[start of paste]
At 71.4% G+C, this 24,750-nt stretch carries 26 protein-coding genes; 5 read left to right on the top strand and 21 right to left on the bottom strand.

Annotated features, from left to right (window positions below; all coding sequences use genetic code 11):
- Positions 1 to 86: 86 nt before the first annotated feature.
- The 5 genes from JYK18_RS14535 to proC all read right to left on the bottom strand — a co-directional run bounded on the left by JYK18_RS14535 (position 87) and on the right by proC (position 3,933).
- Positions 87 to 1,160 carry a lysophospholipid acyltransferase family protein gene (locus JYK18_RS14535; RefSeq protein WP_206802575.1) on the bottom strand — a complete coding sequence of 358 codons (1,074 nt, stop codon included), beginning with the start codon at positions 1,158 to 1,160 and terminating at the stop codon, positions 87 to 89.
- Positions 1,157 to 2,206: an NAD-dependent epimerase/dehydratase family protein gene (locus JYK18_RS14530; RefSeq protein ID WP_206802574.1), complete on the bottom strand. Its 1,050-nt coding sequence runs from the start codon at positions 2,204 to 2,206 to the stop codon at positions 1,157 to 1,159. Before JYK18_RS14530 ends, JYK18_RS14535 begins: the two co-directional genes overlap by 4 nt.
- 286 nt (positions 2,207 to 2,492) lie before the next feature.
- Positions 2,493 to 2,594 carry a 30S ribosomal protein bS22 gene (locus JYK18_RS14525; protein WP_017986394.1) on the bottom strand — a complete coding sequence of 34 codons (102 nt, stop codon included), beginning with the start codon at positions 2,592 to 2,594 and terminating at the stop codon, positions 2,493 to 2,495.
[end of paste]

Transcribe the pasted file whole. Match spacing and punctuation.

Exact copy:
At 71.4% G+C, this 24,750-nt stretch carries 26 protein-coding genes; 5 read left to right on the top strand and 21 right to left on the bottom strand.

Annotated features, from left to right (window positions below; all coding sequences use genetic code 11):
- Positions 1 to 86: 86 nt before the first annotated feature.
- The 5 genes from JYK18_RS14535 to proC all read right to left on the bottom strand — a co-directional run bounded on the left by JYK18_RS14535 (position 87) and on the right by proC (position 3,933).
- Positions 87 to 1,160 carry a lysophospholipid acyltransferase family protein gene (locus JYK18_RS14535; RefSeq protein WP_206802575.1) on the bottom strand — a complete coding sequence of 358 codons (1,074 nt, stop codon included), beginning with the start codon at positions 1,158 to 1,160 and terminating at the stop codon, positions 87 to 89.
- Positions 1,157 to 2,206: an NAD-dependent epimerase/dehydratase family protein gene (locus JYK18_RS14530; RefSeq protein ID WP_206802574.1), complete on the bottom strand. Its 1,050-nt coding sequence runs from the start codon at positions 2,204 to 2,206 to the stop codon at positions 1,157 to 1,159. Before JYK18_RS14530 ends, JYK18_RS14535 begins: the two co-directional genes overlap by 4 nt.
- 286 nt (positions 2,207 to 2,492) lie before the next feature.
- Positions 2,493 to 2,594 carry a 30S ribosomal protein bS22 gene (locus JYK18_RS14525; protein WP_017986394.1) on the bottom strand — a complete coding sequence of 34 codons (102 nt, stop codon included), beginning with the start codon at positions 2,592 to 2,594 and terminating at the stop codon, positions 2,493 to 2,495.